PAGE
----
Approaching the geo-strategic countdown
The western block faces severe challenges to the geo-strategic balance that favored its interests. Other parties such as China, Iran, and Russia are encouraged to draw more red lines every day as the situation shifts in their favor.
The first round of talks in Vienna under the JCPOA aegis, supported by a sizeable Iranian negotiating team, yielded few surprises for anyone, that is, who has listened to what the Raisi Administration has been saying so very clearly, over recent months. The Chief Iranian negotiator, Ali Bagheri-Kani, presented two drafts for subsequent consideration in this and later sessions, and promised a further draft, following his return from Tehran mid-week.
The key change here reaches back to Raisi’s post-election declaration: that the JCPOA was not his first priority. His administration is now looking east, towards a changed strategic setting for Iran. The immediate implication therefore for Vienna was to reassert the priority of purely Iranian interests. This initial session revealed that the new Iranian Administration is no ‘Tweedledum’ rotation of two contending, but broadly similar, political factions – but one which marks a radical change of leitkultur (reaching back for the vitality and ethos of the early years following 1979).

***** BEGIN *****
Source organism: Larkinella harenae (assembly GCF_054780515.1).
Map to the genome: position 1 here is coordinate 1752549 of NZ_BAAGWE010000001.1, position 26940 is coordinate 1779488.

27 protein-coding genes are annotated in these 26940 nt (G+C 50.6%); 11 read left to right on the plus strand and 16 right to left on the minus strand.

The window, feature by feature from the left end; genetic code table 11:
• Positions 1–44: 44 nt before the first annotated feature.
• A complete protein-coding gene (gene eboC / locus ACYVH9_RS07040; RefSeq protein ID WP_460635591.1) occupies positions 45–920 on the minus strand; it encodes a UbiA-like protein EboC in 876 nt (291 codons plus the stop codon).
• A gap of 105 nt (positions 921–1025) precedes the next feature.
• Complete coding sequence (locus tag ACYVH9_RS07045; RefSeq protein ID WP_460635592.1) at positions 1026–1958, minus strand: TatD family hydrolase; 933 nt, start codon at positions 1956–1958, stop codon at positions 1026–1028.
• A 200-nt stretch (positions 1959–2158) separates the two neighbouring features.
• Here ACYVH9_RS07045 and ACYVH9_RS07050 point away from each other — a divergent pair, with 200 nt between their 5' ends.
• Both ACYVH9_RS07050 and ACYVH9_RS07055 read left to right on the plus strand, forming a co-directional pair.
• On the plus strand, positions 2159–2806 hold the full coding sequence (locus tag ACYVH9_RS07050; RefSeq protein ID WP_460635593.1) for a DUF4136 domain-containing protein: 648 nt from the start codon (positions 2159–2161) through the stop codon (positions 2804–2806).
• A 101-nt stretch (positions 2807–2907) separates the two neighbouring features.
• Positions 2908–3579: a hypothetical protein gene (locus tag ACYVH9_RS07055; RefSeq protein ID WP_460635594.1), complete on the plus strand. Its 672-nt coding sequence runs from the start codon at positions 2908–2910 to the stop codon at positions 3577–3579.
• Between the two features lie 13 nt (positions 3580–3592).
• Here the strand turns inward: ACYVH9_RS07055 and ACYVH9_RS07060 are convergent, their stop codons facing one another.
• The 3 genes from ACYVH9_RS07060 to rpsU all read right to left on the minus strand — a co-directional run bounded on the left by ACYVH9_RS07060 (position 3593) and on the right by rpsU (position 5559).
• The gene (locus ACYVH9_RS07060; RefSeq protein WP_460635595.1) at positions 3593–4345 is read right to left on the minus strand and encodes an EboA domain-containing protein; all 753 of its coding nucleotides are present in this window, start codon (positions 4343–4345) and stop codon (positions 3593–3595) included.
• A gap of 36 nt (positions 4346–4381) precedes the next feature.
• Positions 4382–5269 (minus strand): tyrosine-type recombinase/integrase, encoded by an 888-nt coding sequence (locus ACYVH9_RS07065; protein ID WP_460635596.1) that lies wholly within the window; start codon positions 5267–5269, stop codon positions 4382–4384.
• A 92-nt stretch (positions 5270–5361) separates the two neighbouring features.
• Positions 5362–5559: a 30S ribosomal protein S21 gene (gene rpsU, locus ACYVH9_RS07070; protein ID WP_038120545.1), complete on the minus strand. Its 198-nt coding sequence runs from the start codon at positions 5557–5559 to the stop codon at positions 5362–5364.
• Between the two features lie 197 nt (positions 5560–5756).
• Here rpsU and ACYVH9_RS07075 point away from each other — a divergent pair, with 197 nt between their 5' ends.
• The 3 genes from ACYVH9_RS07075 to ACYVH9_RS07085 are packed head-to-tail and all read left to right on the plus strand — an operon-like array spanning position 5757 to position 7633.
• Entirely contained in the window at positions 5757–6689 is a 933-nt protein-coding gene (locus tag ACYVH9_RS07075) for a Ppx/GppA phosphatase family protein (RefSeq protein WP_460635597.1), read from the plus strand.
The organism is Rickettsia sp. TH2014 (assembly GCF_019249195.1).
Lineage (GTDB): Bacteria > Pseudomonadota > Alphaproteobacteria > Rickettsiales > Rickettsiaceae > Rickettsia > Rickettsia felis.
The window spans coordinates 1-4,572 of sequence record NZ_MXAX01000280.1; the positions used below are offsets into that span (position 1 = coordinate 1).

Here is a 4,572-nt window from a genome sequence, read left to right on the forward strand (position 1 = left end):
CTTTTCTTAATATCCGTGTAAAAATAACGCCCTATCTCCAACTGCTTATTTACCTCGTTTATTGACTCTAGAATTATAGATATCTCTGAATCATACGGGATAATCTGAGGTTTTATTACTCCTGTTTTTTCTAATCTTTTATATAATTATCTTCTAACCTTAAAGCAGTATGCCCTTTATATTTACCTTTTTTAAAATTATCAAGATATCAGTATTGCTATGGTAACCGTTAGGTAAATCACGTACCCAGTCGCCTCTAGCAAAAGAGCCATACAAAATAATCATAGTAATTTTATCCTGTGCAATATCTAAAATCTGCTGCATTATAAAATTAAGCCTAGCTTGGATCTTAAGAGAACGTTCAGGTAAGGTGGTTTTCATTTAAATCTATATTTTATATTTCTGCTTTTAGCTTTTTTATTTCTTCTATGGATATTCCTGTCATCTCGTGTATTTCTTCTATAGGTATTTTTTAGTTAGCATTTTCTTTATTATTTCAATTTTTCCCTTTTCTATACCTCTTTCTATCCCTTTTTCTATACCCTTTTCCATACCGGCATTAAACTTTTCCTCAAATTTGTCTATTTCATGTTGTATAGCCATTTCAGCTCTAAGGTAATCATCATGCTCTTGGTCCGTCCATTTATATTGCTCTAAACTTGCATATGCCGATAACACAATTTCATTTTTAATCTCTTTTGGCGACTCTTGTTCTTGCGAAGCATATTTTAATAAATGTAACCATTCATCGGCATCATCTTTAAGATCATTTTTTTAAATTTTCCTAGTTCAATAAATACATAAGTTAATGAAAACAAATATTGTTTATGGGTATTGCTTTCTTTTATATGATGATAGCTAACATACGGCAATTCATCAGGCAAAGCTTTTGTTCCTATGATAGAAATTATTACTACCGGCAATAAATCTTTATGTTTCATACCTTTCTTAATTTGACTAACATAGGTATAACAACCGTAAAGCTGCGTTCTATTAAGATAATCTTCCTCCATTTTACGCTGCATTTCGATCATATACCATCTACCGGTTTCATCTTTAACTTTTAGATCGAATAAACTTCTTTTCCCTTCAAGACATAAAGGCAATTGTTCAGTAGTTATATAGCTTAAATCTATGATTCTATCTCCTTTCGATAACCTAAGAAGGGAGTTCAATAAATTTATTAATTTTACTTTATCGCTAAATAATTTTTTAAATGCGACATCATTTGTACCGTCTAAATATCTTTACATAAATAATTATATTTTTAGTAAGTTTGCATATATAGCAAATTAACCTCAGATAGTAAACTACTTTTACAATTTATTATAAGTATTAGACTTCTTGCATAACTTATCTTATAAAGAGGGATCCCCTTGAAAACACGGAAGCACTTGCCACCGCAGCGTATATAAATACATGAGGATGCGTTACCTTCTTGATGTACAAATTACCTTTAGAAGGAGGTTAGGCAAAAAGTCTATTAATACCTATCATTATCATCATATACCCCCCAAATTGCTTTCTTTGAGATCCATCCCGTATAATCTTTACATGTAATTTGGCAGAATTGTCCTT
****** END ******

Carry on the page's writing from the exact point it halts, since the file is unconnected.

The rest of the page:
It seems nonetheless, to have come as something of a surprise for the Europeans (the E3), who perhaps thought that US threats of crippling US sanctions; of the prospect that Europe might join those sanctions should the talks not progress; and the E3 warning that Israel was preparing to strike Iran, would temper the Iranian hand at Vienna. It was not to be. The Iranian team clearly believes that it participates now from a position of advantage.
The E3 negotiators (France, Germany and UK) told the Iranian team (in full coordination with the US) that the opening proposals they presented this week were ‘unserious and unacceptable’, an E3 diplomat later reported. He characterised the draft on sanctions-relief as extreme and maximalist, with the Iranians increasing their demands in respect to the draft reached last June with the Rouhani team. The second draft on Iranian nuclear measures was also very ‘hardline’, the European diplomat noted, explaining that the Iranians had removed all of the previously agreed compromise language on steps they will take to roll back their nuclear programme.